2.8 Access Networks

In addition to the Ethernet and Wi-Fi connections we typically use to connect to the Internet at home, at work, at school, and in many public spaces, most of us connect to the Internet over an access or broadband service that we buy from an ISP. This section describes two such technologies: Passive Optical Networks (PON), commonly referred to as fiber-to-the-home, and Cellular Networks that connect our mobile devices. In both cases, the networks are multi-access (like Ethernet and Wi-Fi), but as we will see, their approach to mediating access is quite different.

To set a little more context, ISPs (e.g., Telco or Cable companies) often operate a national backbone, and connected to the periphery of that backbone are hundreds or thousands of edge sites, each of which serves a city or neighborhood. These edge sites are commonly called Central Offices in the Telco world and Head Ends in the cable world, but despite their names implying “centralized” and “root of the hierarchy” these sites are at the very edge of the ISP’s network; the ISP-side of the last-mile that directly connects to customers. PON and Cellular access networks are anchored in these facilities.1


DSL is the legacy, copper-based counterpart to PON. DSL links are also terminated in Telco Central Offices, but we do not describe this technology since it is being phased out.

2.8.1 Passive Optical Network

PON is the technology most commonly used to deliver fiber-based broadband to homes and businesses. PON adopts a point-to-multipoint design, which means the network is structured as a tree, with a single point starting in the ISP’s network and then fanning out to reach up to 1024 homes. PON gets its name from the fact that the splitters are passive: they forward optical signals downstream and upstream without actively storing-and-forwarding frames. In this way, they are the optical variant of repeaters used in the classic Ethernet. Framing then happens at the source in the ISP’s premises, in a device called an Optical Line Terminal (OLT), and at the end-points in individual homes, in a device called an Optical Network Unit (ONU).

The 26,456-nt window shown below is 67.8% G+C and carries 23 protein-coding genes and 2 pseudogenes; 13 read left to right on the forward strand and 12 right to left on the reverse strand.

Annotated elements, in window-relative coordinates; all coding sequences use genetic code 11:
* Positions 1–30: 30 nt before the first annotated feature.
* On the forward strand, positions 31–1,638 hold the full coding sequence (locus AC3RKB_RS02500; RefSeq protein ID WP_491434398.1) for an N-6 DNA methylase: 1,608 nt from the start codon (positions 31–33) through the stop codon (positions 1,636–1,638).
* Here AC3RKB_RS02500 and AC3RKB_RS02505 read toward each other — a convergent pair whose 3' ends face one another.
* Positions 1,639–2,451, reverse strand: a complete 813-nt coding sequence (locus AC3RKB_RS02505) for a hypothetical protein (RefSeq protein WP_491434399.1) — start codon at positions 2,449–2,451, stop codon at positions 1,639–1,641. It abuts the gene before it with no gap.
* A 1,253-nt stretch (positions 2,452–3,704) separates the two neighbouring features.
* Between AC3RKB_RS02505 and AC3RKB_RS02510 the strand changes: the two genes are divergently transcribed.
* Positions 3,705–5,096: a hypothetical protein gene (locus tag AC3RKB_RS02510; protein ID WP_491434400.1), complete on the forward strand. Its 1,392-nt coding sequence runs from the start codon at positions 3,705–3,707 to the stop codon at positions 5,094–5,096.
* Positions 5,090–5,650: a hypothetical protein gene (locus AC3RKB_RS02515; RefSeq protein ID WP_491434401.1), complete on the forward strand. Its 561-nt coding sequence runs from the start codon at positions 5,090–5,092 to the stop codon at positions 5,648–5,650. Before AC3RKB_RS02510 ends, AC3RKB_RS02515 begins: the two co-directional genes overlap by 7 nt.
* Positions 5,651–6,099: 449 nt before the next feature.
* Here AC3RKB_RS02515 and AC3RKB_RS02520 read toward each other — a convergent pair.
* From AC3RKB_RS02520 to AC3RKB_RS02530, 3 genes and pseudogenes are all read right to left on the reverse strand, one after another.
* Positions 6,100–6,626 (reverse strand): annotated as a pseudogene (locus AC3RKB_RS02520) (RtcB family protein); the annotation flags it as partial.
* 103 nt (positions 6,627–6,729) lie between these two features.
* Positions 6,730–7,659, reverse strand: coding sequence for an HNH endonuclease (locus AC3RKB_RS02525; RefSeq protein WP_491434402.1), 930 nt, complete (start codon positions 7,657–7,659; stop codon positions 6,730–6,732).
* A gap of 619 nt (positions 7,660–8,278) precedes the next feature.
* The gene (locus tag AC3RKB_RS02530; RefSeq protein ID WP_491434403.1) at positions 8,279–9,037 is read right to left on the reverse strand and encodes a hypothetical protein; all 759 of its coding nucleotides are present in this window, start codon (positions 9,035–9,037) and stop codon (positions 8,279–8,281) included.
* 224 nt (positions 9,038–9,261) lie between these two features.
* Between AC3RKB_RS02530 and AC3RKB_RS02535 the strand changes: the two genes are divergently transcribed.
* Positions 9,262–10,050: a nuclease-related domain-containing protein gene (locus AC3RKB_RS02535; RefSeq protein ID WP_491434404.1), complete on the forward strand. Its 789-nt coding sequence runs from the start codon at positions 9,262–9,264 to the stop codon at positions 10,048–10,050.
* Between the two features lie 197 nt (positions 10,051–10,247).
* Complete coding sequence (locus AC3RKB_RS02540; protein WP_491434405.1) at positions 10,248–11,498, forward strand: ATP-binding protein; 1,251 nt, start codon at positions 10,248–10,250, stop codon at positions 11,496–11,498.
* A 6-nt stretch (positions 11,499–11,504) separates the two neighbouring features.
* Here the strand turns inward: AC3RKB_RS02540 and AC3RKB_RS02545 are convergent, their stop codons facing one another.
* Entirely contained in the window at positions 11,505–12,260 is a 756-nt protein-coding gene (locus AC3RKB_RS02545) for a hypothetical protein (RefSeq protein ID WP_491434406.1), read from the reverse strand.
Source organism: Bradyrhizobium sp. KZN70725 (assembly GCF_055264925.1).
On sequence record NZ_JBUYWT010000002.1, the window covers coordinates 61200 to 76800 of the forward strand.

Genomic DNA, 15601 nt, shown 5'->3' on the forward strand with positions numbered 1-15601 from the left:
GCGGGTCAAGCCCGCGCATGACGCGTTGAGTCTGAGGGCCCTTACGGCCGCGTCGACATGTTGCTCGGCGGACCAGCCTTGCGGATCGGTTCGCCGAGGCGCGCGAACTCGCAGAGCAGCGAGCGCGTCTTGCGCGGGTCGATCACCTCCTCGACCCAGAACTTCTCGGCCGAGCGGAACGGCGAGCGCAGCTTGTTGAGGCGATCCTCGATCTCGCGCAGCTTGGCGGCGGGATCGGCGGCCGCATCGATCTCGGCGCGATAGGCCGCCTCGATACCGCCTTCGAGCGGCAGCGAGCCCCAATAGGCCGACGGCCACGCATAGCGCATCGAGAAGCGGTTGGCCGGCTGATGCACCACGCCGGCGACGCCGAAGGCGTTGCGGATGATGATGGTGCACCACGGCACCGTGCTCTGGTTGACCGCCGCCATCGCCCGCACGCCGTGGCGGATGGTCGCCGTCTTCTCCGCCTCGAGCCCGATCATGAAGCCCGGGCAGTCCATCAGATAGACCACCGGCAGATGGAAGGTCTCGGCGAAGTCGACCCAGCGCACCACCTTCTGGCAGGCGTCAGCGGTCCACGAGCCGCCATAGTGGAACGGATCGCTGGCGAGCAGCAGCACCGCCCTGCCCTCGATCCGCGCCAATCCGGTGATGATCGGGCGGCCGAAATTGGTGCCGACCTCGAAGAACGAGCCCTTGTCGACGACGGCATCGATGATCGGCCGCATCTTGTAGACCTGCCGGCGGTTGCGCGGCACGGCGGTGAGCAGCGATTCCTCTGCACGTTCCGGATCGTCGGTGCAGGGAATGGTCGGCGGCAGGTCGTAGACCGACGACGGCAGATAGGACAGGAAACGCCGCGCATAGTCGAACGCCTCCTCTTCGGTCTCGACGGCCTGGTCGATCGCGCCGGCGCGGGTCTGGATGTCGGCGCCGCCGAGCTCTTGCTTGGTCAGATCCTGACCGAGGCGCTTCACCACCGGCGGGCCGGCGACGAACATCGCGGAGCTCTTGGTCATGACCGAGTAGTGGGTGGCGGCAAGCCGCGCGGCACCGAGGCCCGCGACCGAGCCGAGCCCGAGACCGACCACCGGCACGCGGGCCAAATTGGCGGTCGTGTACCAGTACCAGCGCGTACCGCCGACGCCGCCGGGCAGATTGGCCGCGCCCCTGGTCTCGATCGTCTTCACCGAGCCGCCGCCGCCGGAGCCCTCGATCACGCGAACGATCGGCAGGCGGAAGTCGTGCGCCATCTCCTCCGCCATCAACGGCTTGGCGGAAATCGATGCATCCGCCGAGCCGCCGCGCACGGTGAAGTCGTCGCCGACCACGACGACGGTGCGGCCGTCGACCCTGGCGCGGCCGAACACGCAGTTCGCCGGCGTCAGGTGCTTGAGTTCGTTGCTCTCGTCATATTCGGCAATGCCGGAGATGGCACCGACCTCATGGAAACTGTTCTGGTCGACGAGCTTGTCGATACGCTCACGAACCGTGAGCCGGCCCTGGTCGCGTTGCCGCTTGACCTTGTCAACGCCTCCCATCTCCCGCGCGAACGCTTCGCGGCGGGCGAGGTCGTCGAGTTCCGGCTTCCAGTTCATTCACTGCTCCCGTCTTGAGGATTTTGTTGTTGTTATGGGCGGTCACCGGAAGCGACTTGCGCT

Figure 52 shows an example PON, simplified to depict just one ONU and one OLT. In practice, a Central Office would include multiple OLTs connecting to thousands of customer homes. For completeness, Figure 52 also includes two other details about how the PON is connected to the ISP’s backbone (and hence, to the rest of the Internet). The Agg Switch aggregates traffic from a set of OLTs, and the BNG (Broadband Network Gateway) is a piece of Telco equipment that, among many other things, meters Internet traffic for the sake of billing. As its name implies, the BNG is effectively the gateway between the access network (everything to the left of the BNG) and the Internet (everything to the right of the BNG).


Figure 52. An example PON that connects OLTs in the Central Office to ONUs in homes and businesses.

Because the splitters are passive, PON has to implement some form of multi-access protocol. The approach it adopts can be summarized as follows. First, upstream and downstream traffic are transmitted on two different optical wavelengths, so they are completely independent of each other. Downstream traffic starts at the OLT and the signal is propagated down every link in the PON. As a consequence, every frame reaches every ONU. This device then looks at a unique identifier in the individual frames sent over the wavelength, and either keeps the frame (if the identifier is for it) or drops it (if not). Encryption is used to keep ONUs from eavesdropping on their neighbors’ traffic.